An enlarged spleen is usually detected during a physical exam. Your doctor can often feel it by gently examining your left upper belly. However, in some people — especially those who are slender — a healthy, normal-sized spleen can sometimes be felt during an exam.
Your doctor might order these tests to confirm the diagnosis of an enlarged spleen:
- Blood tests, such as a complete blood count to check the number of red blood cells, white blood cells and platelets in your system and liver function
- Ultrasound or CT scan to help determine the size of your spleen and whether it's crowding other organs
- MRI to trace blood flow through the spleen
Finding the cause
Sometimes more testing is needed to find the cause of an enlarged spleen, including a bone marrow biopsy exam.
A sample of solid bone marrow may be removed in a procedure called a bone marrow biopsy. Or you might have a bone marrow aspiration, which removes the liquid portion of your marrow. Both procedures might be done at the same time.
Liquid and solid bone marrow samples are usually taken from the pelvis. A needle is inserted into the bone through an incision. You'll receive either a general or a local anesthetic before the test to ease discomfort.
A needle biopsy of the spleen is rare because of the risk of bleeding.
Your doctor might recommend surgery to remove your spleen (splenectomy) for diagnostic purposes when there's no identifiable cause for the enlargement. More often, the spleen is removed as treatment. After surgery to remove it, the spleen is examined under a microscope to check for possible lymphoma of the spleen.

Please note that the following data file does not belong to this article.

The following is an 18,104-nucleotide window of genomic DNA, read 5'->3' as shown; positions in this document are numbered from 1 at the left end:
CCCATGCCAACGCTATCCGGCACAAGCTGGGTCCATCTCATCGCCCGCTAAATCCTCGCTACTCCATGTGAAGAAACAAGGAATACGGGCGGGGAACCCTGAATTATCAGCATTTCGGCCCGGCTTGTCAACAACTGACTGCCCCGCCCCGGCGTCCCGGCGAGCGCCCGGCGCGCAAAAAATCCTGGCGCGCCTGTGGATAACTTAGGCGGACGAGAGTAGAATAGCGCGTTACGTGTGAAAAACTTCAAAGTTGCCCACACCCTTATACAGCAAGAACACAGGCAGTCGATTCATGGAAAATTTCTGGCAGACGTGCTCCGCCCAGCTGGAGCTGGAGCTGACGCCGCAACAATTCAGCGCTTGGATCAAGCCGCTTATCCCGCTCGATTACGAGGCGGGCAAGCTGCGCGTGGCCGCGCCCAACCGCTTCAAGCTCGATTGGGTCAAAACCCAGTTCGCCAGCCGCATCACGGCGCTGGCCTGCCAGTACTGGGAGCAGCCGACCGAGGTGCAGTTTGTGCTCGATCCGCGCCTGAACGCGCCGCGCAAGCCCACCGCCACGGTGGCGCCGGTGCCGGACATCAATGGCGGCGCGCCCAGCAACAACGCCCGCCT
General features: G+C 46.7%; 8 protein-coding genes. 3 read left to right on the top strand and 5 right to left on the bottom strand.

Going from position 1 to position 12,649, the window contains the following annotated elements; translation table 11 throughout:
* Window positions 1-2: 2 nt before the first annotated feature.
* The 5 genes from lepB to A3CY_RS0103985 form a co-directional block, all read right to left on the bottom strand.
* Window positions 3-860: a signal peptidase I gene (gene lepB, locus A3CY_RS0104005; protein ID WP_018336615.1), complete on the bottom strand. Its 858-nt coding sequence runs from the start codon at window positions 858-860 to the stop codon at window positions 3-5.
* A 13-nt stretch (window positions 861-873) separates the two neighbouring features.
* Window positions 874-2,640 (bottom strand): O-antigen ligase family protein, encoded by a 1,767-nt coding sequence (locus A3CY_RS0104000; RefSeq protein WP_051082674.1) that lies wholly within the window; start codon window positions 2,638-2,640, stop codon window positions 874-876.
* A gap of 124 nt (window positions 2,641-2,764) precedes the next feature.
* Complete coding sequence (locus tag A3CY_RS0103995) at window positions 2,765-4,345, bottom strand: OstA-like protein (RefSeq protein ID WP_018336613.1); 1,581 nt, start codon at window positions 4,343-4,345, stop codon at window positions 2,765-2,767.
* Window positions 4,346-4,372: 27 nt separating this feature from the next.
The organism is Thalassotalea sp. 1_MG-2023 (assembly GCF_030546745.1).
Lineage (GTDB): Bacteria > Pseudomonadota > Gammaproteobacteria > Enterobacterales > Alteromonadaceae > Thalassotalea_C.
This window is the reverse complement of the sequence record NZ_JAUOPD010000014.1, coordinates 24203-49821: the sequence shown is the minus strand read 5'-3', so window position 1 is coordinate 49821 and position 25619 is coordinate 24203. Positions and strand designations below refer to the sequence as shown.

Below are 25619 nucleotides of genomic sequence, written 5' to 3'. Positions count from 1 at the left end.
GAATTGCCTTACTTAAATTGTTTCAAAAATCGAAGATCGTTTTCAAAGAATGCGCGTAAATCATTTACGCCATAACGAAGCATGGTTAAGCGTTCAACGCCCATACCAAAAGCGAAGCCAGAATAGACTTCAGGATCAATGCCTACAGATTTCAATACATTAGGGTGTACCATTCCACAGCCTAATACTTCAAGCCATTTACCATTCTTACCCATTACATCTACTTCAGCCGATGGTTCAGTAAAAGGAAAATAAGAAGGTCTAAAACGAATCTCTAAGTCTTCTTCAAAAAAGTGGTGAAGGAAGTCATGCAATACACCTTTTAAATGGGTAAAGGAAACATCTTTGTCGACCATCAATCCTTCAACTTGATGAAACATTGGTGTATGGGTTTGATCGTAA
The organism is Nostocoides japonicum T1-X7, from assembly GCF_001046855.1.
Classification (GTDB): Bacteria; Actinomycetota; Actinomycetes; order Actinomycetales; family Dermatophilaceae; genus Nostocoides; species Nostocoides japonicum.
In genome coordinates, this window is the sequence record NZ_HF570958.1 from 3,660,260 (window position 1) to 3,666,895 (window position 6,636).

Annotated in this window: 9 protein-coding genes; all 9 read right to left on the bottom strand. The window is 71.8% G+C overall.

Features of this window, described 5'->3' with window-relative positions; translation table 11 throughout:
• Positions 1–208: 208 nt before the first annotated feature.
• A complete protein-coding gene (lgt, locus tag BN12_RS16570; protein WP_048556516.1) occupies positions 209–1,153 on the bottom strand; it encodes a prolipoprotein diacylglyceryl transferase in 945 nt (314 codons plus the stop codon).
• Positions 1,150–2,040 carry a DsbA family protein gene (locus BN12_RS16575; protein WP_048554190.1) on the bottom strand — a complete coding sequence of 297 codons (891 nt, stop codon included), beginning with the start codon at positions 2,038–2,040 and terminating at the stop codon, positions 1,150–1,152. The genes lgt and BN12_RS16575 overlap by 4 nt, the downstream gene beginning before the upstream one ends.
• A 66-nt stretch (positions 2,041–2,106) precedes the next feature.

Treatment for an enlarged spleen focuses on the what's causing it. For example, if you have a bacterial infection, treatment will include antibiotics.
If you have an enlarged spleen but don't have symptoms and the cause can't be found, your doctor might suggest watchful waiting. You see your doctor for reevaluation in 6 to 12 months or sooner if you develop symptoms.
Spleen removal surgery
If an enlarged spleen causes serious complications or the cause can't be identified or treated, surgery to remove your spleen (splenectomy) might be an option. In chronic or critical cases, surgery might offer the best hope for recovery.
Elective spleen removal requires careful consideration. You can live an active life without a spleen, but you're more likely to get serious or even life-threatening infections after spleen removal.
Reducing infection risk after surgery
After spleen removal, certain steps can help reduce your risk of infection, including:
- A series of vaccinations before and after the splenectomy. These include the pneumococcal (Pneumovax 23), meningococcal and haemophilus influenzae type b (Hib) vaccines, which protect against pneumonia, meningitis and infections of the blood, bones and joints. You'll also need the pneumococcal vaccine every five years after surgery.
- Taking penicillin or other antibiotics after your surgery and anytime you or your doctor suspects the possibility of an infection.
- Calling your doctor at the first sign of a fever, which could indicate an infection.
- Avoiding travel to parts of the world where certain diseases, such as malaria, are common.
Lifestyle and home remedies
Avoid contact sports — such as soccer, football and hockey — and limit other activities as recommended to reduce the risk of a ruptured spleen.
It's also important to wear a seat belt. If you're in a car accident, a seat belt can help protect your spleen.
Finally, be sure to keep your vaccinations up to date because your risk of infection is increased. That means at least an annual flu shot, and a tetanus, diphtheria and pertussis booster every 10 years. Ask your doctor if you need other vaccines.
Sept. 04, 2021